Automated Proctoring Swept In During Pandemic. It’s Likely to Stick Around, Despite Concerns

The most controversial new tech tool for colleges since the start of the pandemic is automated proctoring, which aims to detect cheating on online exams by using algorithms that watch students via their webcam and look for suspicious patterns of behavior—often sending clips of questionable moments to professors for later review.

Just in the past few months, a law student sued an automated proctoring company, students have complained about their use in student newspaper editorials and professors have compared them to Big Brother.

Those complaints are on top of previous pushback that included petition campaigns that have drown tens of thousands of student signatures against the approach, a statement by the University of Michigan at Dearborn that the institution would not use automated proctoring tools and even a retreat by one proctoring company, ProctorU, which has decided not to sell software that uses algorithms to detect cheating—though it still sells services that employ remote human proctors to do the job.

Despite all that opposition, and the fact that colleges are returning to in-person teaching, sales of proctoring software have been robust. A recent Educause study found that 63 percent of colleges and universities in the U.S. and Canada mention the use of remote proctoring on their websites.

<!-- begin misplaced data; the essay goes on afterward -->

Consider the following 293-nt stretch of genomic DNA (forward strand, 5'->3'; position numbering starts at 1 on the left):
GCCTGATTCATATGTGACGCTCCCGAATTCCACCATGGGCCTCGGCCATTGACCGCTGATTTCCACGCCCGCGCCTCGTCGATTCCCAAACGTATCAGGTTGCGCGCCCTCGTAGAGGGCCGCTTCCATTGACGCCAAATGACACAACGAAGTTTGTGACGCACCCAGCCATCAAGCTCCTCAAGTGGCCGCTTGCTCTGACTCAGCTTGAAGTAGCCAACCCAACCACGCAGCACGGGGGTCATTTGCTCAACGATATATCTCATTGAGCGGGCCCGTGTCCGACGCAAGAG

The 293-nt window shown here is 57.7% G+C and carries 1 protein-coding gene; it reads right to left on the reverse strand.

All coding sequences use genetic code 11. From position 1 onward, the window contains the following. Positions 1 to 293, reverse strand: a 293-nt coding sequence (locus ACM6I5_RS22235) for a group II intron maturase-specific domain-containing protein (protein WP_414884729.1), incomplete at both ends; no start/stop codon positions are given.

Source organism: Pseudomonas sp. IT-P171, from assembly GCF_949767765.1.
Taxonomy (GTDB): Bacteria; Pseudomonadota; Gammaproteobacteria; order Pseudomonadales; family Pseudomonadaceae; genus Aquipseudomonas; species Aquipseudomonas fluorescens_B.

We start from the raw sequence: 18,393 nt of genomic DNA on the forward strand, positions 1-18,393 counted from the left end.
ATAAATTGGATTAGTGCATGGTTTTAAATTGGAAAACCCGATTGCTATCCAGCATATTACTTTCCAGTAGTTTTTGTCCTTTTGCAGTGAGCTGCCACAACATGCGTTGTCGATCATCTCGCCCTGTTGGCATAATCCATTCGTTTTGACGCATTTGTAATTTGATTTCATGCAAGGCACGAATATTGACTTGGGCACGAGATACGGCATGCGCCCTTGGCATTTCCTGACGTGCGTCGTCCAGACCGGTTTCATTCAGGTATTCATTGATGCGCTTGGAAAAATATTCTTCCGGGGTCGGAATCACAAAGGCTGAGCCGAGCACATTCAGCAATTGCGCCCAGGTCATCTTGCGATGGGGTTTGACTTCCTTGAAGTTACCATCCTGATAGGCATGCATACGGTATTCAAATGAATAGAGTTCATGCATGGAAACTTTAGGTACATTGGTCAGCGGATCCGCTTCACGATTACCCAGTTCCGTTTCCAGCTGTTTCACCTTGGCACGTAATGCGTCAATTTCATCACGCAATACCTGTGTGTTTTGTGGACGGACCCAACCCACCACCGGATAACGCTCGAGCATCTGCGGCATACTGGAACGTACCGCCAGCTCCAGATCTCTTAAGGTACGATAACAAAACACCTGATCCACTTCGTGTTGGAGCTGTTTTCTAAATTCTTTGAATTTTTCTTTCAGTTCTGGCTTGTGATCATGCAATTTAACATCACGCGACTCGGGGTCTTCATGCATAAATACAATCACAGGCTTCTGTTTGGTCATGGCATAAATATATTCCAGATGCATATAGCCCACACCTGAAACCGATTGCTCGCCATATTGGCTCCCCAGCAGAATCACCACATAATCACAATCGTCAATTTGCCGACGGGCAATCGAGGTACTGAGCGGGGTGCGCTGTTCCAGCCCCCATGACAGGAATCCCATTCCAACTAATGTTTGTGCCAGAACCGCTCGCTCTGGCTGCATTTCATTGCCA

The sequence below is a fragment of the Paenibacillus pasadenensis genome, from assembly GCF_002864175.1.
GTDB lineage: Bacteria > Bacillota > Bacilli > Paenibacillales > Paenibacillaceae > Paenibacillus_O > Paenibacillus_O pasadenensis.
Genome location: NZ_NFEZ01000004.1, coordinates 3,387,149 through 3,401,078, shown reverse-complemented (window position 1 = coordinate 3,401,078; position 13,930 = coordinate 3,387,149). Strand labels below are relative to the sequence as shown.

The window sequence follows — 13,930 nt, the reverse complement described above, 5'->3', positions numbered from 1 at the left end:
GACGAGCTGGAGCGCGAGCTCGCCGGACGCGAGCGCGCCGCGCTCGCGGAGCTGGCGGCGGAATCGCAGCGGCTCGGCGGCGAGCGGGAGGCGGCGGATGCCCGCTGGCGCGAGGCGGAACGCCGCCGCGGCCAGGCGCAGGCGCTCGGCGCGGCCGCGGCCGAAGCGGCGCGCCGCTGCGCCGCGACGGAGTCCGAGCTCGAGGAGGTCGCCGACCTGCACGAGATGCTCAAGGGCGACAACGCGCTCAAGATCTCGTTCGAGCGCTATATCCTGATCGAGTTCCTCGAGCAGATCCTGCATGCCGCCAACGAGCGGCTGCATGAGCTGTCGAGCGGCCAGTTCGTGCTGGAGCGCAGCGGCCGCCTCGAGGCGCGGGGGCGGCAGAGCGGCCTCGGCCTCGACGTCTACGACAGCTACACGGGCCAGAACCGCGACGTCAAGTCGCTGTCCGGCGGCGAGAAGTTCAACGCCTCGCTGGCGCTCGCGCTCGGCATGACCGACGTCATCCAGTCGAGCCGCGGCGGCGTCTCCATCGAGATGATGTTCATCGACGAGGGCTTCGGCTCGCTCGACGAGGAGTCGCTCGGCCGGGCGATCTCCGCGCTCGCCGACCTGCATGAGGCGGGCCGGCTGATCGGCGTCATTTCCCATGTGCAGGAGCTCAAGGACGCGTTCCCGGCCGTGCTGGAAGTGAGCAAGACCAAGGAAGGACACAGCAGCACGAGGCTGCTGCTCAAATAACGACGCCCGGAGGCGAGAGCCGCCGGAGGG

And some analysts watching the edtech space expect colleges to continue to sign up for the services to make them an option for professors to use.


We’re publishing a series about how pandemic-era practices are continuing to shape higher education. Check out our related article, “The Pandemic Pushed Colleges to Record Lectures. The Practice May Be Here to Stay.”


“As far as I know business is holding up,” says Trace Urdan, a managing director at Tyton Partners, an education consulting and advisory firm. “The story with a lot of edtech is that the pandemic catalyzed a lot of growth, and the adoption holds even once ground-based [teaching] goes back.”

One reason colleges are holding onto proctoring tools, Urdan adds, is that many colleges plan to expand their online course offerings even after campus activities return to normal. And the pandemic also saw rapid growth of another tech trend: students using websites to cheat on exams.

“There is a lot of concern in higher ed about Chegg and Course Hero,” Urdan says, “which everyone acknowledges are cheating tools.”

Officials for Chegg and Course Hero, for their part, argue that their services are not intended as cheating tools, and they point to acceptable use policies and other efforts that discourage cheating. But the companies’ marketing language promises struggling students easy answers, and many students say they have a reputation as cheating aids. Professors, on the other hand, blame these companies for starting an arms race that created the market for automated proctoring in the first place.

Rethinking the Test

Those opposed to automated proctoring cite several objections.

Some say the systems often lead to false-positives, add stress to the test-taking process and invade privacy. And darker skin tones can prove especially tricky for algorithms, raising equity concerns about the tech. Still others have pointed out that savvy students can still find ways to get around the snooping software.